Number 10: It's Free (and legal)
If you have an old computer sitting around. Before you throw it out, consider installing linux on it. That's one of the best ways to evaluate if linux is right for you. Maybe you will decide that you can put off your next computer purchase. In such a case, it's better than free; it's saving money.
Number 9: Impress Your Friends and Colleagues
Time for a personal story. At Purdue my advisor said there was software that would compute what he asked me to calculate. I was able to look up the program that did the calculations and bang on the keyboard until it worked. I remembered that I ran the computer in run level 1 which didn't use a graphical interface. That way I was able to devote the whole computer to these calculations. These calculations could take days if they completed at all.
Number 8: Don't Waste Your Computer
It is generally true that the proprietary operating systems basically use more and more of your computer. Eventually they become so bloated that old hardware cannot be supported anymore. With linux it generally will run on anything. For extremely old hardware you might choose a version of linux that is less demanding.
Number 7: Tools Tools and More Tools
With linux you can really set up computers to do whatever computers do. Need a print server? Linux has you covered. Want to have a shared drive in your house? The tools to do that with linux are out there. These tools could be too costly otherwise.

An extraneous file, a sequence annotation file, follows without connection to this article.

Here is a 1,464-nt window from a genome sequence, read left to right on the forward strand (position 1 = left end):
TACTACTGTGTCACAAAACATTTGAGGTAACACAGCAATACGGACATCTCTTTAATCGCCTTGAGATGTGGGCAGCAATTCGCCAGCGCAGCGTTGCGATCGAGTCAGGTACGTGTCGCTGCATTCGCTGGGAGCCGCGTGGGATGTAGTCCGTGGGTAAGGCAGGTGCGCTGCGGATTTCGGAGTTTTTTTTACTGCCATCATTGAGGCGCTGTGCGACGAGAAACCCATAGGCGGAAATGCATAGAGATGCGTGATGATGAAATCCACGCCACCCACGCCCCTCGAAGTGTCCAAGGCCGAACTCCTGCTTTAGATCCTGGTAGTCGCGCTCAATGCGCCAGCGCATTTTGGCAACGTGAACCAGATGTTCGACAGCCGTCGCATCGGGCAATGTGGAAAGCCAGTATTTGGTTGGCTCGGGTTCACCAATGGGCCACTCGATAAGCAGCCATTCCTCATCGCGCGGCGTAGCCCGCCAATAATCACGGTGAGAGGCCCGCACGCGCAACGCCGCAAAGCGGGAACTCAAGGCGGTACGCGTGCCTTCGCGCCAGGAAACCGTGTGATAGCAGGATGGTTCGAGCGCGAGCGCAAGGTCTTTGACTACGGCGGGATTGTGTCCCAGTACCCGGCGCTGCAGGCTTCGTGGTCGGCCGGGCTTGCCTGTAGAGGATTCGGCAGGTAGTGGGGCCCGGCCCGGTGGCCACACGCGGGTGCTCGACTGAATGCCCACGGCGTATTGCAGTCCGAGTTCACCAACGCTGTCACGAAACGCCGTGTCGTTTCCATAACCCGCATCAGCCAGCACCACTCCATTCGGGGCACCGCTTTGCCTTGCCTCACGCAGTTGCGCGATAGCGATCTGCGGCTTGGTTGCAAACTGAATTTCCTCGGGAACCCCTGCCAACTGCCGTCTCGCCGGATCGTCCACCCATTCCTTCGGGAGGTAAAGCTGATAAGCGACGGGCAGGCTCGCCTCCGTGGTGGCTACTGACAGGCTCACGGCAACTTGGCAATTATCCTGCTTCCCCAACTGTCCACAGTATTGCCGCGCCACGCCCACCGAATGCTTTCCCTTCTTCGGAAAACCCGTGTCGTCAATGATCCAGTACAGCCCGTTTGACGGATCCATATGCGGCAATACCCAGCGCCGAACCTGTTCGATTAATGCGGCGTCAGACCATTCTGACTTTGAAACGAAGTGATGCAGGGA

Number 6: Set a Good Example
If you use linux, your children will naturally have questions about what you're doing. This can be a real opportunity to teach your children about computers. Being proficient at linux is a skill that jobs are based on. Also young people can be given a device where internet access has been restricted. I don't know what's the best age to introduce the internet to children, linux provides the option of providing computer expierence without the internet. That is assuming that your kids don't hack their own computer. If they do, then pivot that into a marketable skill.
Number 5: Generally Linux Doesn't Have Malware
Linux currently doesn't have a large market penetration. This means that it's not as an attractive target for hackers. That is, exploits of other operating systems might have more penetration and therefore a larger payoff.
Number 4: Linux Has a More Secure Architecture
Linux generally is operating with restrictive privileges. This means if a hacker does get control of a part of the computer there's still another step before the hacker can completely control the computer. This architecture can prevent malware from spreading. Since the source is open, anyone can inspect the code for vulnerabilities, and anyone can fix them. With a proprietary operating system the only people who can find vulnerabilities are paid to find them.
sudo is used to signal that expanded privileges are to
Number 3: Herd Immunity
These two facts that there hackers have fewer targets and that those targets are hardened against attack provides something like herd immunity. Which is what happens when a sizable proportion of a population is vaccinated. Basically a virus cannot spread through a population when a high proportion of individuals are immune.
Number 2: Linux is Really Geared for Productivity
Since Linux is a product of the open source community all the tools that are needed for open source development are included with each install. Many programming languages that aren't included are just a command away to install. Most installs include Open Office which can replace other office products.
Number 1: You Will Actually Own Your Computer
If your computer updates, despite your protest, who really owns that computer?